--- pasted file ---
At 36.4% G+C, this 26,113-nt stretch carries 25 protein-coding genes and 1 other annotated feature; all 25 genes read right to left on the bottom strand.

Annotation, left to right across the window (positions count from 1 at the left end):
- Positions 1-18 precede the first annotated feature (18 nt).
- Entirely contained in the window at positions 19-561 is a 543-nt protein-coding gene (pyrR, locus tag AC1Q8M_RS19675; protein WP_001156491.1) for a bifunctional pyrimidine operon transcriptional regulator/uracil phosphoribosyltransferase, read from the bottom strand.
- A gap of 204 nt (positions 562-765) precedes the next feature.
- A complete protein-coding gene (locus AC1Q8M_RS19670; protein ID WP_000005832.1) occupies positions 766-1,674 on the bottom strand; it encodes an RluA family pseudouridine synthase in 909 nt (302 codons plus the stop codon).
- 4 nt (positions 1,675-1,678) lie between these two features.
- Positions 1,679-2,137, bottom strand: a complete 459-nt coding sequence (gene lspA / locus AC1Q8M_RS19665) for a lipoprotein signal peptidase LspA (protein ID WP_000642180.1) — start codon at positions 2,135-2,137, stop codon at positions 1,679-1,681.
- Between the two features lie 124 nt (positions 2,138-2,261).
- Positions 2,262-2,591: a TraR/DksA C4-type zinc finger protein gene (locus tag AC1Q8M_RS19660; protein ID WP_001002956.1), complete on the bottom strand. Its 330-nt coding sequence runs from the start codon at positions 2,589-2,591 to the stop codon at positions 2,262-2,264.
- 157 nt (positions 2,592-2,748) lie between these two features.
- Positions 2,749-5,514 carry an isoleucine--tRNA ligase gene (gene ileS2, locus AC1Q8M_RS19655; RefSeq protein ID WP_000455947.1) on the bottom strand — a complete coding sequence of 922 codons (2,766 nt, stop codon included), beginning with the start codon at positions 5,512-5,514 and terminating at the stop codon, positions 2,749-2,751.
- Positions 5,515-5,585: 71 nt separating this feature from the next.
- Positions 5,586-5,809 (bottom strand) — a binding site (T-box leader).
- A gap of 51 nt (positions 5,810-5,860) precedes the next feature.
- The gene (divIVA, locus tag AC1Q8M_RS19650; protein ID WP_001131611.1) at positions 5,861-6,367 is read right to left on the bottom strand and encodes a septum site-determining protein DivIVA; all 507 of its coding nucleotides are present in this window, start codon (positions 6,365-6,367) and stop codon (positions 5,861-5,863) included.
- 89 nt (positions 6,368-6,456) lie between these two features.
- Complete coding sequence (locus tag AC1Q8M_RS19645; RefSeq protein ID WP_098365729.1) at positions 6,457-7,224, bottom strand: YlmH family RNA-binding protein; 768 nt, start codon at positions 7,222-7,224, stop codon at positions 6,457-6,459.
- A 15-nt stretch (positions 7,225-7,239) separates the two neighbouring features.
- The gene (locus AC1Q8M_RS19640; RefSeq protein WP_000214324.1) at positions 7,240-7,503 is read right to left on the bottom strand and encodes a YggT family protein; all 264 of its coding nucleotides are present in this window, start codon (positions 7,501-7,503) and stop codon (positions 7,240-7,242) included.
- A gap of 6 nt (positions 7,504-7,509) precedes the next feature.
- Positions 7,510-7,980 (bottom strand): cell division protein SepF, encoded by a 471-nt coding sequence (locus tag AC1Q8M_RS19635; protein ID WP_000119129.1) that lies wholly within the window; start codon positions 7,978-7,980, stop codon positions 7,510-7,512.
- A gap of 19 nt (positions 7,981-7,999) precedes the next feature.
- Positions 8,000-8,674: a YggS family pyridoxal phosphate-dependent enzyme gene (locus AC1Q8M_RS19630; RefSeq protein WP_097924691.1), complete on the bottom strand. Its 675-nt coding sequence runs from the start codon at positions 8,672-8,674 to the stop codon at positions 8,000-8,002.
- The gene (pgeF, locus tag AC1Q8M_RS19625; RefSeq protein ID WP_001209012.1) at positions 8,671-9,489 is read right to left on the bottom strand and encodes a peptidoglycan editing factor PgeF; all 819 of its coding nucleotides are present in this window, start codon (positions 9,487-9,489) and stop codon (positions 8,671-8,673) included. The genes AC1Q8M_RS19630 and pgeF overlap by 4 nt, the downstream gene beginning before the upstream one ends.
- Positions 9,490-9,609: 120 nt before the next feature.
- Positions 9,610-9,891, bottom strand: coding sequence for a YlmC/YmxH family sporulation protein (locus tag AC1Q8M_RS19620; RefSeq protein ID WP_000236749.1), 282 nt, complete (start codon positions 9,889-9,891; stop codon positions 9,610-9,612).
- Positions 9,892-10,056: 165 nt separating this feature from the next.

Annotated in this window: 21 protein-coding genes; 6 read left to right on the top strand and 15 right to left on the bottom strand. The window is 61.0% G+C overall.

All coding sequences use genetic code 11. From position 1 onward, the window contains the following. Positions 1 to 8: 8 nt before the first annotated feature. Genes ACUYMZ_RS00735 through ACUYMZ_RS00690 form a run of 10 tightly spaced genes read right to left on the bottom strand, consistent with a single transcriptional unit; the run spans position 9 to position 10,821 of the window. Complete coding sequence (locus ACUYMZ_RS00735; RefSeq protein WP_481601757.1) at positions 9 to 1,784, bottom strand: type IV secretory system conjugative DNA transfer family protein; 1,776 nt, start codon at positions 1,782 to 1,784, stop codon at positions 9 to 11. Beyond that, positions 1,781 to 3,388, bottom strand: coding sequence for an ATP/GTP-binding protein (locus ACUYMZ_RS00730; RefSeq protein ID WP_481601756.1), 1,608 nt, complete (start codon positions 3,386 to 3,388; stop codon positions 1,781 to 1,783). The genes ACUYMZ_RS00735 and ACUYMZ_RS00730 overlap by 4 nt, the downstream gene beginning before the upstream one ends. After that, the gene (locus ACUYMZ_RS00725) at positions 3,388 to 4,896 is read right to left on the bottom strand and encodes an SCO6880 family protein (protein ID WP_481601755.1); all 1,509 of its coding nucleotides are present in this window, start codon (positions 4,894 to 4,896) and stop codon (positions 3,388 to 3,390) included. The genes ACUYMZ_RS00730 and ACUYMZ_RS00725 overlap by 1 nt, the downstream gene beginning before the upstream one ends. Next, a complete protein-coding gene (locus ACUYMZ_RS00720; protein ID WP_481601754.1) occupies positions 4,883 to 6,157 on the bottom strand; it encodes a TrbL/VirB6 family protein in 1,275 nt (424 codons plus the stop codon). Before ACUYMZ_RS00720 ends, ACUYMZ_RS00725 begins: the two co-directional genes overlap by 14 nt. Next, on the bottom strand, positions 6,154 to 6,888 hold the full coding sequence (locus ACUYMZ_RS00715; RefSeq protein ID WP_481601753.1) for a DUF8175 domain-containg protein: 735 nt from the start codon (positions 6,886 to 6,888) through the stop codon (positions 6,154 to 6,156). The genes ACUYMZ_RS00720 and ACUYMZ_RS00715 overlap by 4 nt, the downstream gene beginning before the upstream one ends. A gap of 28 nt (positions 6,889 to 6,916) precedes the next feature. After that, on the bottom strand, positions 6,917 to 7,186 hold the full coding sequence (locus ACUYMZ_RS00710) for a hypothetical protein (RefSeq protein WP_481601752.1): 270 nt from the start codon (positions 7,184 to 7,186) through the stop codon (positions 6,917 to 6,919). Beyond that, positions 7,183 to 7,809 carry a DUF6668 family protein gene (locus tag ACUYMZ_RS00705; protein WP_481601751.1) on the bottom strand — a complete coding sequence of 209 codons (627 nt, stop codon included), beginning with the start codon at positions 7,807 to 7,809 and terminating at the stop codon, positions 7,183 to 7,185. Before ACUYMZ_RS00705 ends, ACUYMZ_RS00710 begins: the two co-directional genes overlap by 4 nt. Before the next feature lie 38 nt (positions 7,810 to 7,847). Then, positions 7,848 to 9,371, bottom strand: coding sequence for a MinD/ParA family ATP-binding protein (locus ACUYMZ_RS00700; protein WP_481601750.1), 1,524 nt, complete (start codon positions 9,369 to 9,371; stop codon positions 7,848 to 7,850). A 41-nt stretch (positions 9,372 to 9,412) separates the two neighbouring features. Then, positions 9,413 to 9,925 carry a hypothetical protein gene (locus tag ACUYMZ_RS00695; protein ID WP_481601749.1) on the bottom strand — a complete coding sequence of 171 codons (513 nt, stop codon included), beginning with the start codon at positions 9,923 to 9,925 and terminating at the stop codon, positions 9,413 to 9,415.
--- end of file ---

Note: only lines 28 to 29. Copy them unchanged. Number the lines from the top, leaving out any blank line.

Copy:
- Positions 9,892-10,056: 165 nt separating this feature from the next.

Annotated in this window: 21 protein-coding genes; 6 read left to right on the top strand and 15 right to left on the bottom strand. The window is 61.0% G+C overall.